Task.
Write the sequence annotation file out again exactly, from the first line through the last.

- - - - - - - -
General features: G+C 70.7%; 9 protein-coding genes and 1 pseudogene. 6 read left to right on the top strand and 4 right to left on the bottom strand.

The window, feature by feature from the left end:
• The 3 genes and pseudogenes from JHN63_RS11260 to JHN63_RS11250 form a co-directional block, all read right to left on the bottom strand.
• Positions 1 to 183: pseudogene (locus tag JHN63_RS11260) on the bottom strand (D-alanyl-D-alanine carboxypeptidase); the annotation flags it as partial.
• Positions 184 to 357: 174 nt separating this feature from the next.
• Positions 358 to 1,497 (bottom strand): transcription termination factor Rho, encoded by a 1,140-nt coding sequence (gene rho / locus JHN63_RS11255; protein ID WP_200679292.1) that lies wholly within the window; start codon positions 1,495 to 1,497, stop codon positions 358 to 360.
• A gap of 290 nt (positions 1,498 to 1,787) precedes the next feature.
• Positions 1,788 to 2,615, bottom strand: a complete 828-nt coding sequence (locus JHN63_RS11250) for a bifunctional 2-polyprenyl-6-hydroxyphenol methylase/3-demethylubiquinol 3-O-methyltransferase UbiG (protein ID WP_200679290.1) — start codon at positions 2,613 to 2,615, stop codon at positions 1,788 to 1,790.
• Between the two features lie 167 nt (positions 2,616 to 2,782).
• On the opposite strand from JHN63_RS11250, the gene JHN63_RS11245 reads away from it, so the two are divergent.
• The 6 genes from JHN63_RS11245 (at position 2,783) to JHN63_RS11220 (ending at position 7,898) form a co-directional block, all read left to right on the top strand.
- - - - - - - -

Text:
General features: G+C 70.7%; 9 protein-coding genes and 1 pseudogene. 6 read left to right on the top strand and 4 right to left on the bottom strand.

The window, feature by feature from the left end:
• The 3 genes and pseudogenes from JHN63_RS11260 to JHN63_RS11250 form a co-directional block, all read right to left on the bottom strand.
• Positions 1 to 183: pseudogene (locus tag JHN63_RS11260) on the bottom strand (D-alanyl-D-alanine carboxypeptidase); the annotation flags it as partial.
• Positions 184 to 357: 174 nt separating this feature from the next.
• Positions 358 to 1,497 (bottom strand): transcription termination factor Rho, encoded by a 1,140-nt coding sequence (gene rho / locus JHN63_RS11255; protein ID WP_200679292.1) that lies wholly within the window; start codon positions 1,495 to 1,497, stop codon positions 358 to 360.
• A gap of 290 nt (positions 1,498 to 1,787) precedes the next feature.
• Positions 1,788 to 2,615, bottom strand: a complete 828-nt coding sequence (locus JHN63_RS11250) for a bifunctional 2-polyprenyl-6-hydroxyphenol methylase/3-demethylubiquinol 3-O-methyltransferase UbiG (protein ID WP_200679290.1) — start codon at positions 2,613 to 2,615, stop codon at positions 1,788 to 1,790.
• Between the two features lie 167 nt (positions 2,616 to 2,782).
• On the opposite strand from JHN63_RS11250, the gene JHN63_RS11245 reads away from it, so the two are divergent.
• The 6 genes from JHN63_RS11245 (at position 2,783) to JHN63_RS11220 (ending at position 7,898) form a co-directional block, all read left to right on the top strand.